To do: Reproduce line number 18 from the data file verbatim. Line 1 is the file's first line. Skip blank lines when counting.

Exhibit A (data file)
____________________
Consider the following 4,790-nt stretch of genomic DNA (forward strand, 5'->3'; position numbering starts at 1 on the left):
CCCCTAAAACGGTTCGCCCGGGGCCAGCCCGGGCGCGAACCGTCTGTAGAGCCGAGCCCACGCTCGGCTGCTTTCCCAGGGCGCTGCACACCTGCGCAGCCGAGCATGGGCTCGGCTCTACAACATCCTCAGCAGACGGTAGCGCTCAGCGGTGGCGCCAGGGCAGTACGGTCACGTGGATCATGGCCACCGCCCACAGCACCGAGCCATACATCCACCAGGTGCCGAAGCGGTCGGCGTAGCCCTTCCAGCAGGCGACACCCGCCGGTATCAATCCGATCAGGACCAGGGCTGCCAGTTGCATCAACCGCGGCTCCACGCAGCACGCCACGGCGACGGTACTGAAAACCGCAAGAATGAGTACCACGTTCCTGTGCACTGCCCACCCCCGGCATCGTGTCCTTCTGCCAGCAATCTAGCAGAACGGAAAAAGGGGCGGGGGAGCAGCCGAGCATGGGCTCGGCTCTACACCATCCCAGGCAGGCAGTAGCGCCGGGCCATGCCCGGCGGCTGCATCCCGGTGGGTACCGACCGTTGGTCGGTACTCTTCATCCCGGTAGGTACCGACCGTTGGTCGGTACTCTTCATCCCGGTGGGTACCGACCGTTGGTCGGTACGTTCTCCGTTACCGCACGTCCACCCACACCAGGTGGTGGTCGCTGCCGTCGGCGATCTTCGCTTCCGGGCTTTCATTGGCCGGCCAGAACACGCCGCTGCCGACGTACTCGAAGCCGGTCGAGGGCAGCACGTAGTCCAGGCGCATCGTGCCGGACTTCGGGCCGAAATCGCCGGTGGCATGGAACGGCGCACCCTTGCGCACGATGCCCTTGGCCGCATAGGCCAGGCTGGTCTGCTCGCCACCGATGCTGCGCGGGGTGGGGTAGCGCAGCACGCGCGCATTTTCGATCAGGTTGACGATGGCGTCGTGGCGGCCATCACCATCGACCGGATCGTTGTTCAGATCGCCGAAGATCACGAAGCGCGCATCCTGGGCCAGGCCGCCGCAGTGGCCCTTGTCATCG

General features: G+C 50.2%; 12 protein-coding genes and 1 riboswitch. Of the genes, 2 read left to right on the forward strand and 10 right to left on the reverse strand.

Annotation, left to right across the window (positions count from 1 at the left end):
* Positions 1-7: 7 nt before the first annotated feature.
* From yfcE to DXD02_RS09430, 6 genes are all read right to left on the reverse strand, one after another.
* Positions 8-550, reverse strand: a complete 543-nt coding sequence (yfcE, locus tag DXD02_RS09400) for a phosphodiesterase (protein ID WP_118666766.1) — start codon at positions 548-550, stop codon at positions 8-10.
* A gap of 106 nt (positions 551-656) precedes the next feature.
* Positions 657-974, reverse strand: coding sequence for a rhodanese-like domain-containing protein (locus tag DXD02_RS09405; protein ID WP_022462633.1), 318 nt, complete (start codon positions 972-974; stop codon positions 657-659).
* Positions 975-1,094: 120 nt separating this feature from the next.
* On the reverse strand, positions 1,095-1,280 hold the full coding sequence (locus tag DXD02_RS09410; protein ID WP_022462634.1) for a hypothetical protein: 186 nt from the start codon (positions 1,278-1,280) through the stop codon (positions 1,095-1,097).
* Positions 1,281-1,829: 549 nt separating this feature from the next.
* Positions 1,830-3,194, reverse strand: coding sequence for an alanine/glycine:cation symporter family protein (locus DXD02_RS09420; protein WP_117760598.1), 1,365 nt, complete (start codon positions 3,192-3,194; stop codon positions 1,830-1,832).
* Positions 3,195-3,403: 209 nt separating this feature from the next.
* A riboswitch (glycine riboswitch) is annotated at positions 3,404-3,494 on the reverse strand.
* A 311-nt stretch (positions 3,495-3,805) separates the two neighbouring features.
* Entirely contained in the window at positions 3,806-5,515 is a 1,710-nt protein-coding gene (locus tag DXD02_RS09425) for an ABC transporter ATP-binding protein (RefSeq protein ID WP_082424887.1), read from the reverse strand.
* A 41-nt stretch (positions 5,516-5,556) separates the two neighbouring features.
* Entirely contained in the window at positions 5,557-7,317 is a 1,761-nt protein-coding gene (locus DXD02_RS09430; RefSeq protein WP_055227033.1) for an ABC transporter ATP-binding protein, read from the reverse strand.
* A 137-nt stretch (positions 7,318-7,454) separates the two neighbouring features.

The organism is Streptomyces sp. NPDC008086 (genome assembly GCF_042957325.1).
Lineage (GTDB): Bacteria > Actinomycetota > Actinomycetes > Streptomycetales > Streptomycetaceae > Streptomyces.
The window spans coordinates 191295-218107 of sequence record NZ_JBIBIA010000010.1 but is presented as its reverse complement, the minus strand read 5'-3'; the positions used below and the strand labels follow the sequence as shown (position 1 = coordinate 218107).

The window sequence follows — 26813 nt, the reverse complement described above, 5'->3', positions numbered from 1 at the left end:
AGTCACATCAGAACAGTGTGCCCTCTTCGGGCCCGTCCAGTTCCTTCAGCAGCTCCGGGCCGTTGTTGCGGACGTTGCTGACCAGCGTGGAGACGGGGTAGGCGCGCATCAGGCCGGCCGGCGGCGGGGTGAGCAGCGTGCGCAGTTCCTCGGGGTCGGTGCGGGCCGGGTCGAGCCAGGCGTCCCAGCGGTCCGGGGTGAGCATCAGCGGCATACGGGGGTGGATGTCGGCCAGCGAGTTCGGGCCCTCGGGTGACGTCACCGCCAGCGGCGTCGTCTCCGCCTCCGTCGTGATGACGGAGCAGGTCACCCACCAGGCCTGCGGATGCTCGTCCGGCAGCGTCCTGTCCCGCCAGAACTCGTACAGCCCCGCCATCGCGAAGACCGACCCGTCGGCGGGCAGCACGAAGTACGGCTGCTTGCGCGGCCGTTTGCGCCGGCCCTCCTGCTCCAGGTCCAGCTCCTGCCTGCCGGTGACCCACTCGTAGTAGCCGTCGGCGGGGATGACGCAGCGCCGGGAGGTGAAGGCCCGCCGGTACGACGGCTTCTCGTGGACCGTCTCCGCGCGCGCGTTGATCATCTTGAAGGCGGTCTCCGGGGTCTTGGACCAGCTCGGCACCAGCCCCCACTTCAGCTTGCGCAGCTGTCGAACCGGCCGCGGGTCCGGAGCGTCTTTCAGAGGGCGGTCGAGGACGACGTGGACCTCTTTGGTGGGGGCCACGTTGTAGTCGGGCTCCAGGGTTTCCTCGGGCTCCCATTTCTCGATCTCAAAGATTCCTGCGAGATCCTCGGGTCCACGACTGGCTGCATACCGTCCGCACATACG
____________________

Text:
* A 41-nt stretch (positions 5,516-5,556) separates the two neighbouring features.